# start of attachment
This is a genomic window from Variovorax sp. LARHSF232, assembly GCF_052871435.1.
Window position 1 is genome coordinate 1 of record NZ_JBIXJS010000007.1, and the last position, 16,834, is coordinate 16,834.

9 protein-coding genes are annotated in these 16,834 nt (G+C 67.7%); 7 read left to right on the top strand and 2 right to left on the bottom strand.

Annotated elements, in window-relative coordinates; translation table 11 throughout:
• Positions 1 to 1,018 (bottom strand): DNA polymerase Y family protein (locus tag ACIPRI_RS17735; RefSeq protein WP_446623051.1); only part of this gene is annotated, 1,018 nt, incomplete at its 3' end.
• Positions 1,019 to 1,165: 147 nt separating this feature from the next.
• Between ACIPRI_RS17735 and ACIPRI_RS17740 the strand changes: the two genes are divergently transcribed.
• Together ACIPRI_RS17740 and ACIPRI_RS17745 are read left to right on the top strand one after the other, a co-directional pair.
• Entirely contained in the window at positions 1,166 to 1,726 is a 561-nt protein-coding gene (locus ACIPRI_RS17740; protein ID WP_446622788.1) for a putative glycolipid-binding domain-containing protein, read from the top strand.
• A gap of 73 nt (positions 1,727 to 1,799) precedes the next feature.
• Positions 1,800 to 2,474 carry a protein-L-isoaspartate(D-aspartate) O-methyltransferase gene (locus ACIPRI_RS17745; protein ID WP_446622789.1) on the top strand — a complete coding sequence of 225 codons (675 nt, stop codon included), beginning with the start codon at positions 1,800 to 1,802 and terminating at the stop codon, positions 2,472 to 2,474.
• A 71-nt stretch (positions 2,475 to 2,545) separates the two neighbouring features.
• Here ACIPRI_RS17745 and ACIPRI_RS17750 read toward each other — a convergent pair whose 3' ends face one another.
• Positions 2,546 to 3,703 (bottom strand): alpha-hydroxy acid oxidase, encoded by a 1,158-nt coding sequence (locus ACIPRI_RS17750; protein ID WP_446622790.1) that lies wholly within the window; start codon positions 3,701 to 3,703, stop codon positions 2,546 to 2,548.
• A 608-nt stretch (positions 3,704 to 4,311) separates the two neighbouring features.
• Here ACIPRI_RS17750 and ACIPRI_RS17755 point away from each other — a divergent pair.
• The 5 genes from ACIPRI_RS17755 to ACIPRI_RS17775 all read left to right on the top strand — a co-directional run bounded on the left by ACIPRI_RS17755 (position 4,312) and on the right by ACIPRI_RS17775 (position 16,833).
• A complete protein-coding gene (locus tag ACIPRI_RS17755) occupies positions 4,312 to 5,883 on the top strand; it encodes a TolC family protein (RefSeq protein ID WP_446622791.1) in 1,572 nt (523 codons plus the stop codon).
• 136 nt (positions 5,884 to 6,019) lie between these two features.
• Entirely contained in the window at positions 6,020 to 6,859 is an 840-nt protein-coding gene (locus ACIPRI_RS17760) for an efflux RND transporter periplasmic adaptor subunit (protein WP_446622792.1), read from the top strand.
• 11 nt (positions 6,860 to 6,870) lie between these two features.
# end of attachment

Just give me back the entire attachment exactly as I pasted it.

This is a genomic window from Variovorax sp. LARHSF232, assembly GCF_052871435.1.
Window position 1 is genome coordinate 1 of record NZ_JBIXJS010000007.1, and the last position, 16,834, is coordinate 16,834.

9 protein-coding genes are annotated in these 16,834 nt (G+C 67.7%); 7 read left to right on the top strand and 2 right to left on the bottom strand.

Annotated elements, in window-relative coordinates; translation table 11 throughout:
• Positions 1 to 1,018 (bottom strand): DNA polymerase Y family protein (locus tag ACIPRI_RS17735; RefSeq protein WP_446623051.1); only part of this gene is annotated, 1,018 nt, incomplete at its 3' end.
• Positions 1,019 to 1,165: 147 nt separating this feature from the next.
• Between ACIPRI_RS17735 and ACIPRI_RS17740 the strand changes: the two genes are divergently transcribed.
• Together ACIPRI_RS17740 and ACIPRI_RS17745 are read left to right on the top strand one after the other, a co-directional pair.
• Entirely contained in the window at positions 1,166 to 1,726 is a 561-nt protein-coding gene (locus ACIPRI_RS17740; protein ID WP_446622788.1) for a putative glycolipid-binding domain-containing protein, read from the top strand.
• A gap of 73 nt (positions 1,727 to 1,799) precedes the next feature.
• Positions 1,800 to 2,474 carry a protein-L-isoaspartate(D-aspartate) O-methyltransferase gene (locus ACIPRI_RS17745; protein ID WP_446622789.1) on the top strand — a complete coding sequence of 225 codons (675 nt, stop codon included), beginning with the start codon at positions 1,800 to 1,802 and terminating at the stop codon, positions 2,472 to 2,474.
• A 71-nt stretch (positions 2,475 to 2,545) separates the two neighbouring features.
• Here ACIPRI_RS17745 and ACIPRI_RS17750 read toward each other — a convergent pair whose 3' ends face one another.
• Positions 2,546 to 3,703 (bottom strand): alpha-hydroxy acid oxidase, encoded by a 1,158-nt coding sequence (locus ACIPRI_RS17750; protein ID WP_446622790.1) that lies wholly within the window; start codon positions 3,701 to 3,703, stop codon positions 2,546 to 2,548.
• A 608-nt stretch (positions 3,704 to 4,311) separates the two neighbouring features.
• Here ACIPRI_RS17750 and ACIPRI_RS17755 point away from each other — a divergent pair.
• The 5 genes from ACIPRI_RS17755 to ACIPRI_RS17775 all read left to right on the top strand — a co-directional run bounded on the left by ACIPRI_RS17755 (position 4,312) and on the right by ACIPRI_RS17775 (position 16,833).
• A complete protein-coding gene (locus tag ACIPRI_RS17755) occupies positions 4,312 to 5,883 on the top strand; it encodes a TolC family protein (RefSeq protein ID WP_446622791.1) in 1,572 nt (523 codons plus the stop codon).
• 136 nt (positions 5,884 to 6,019) lie between these two features.
• Entirely contained in the window at positions 6,020 to 6,859 is an 840-nt protein-coding gene (locus ACIPRI_RS17760) for an efflux RND transporter periplasmic adaptor subunit (protein WP_446622792.1), read from the top strand.
• 11 nt (positions 6,860 to 6,870) lie between these two features.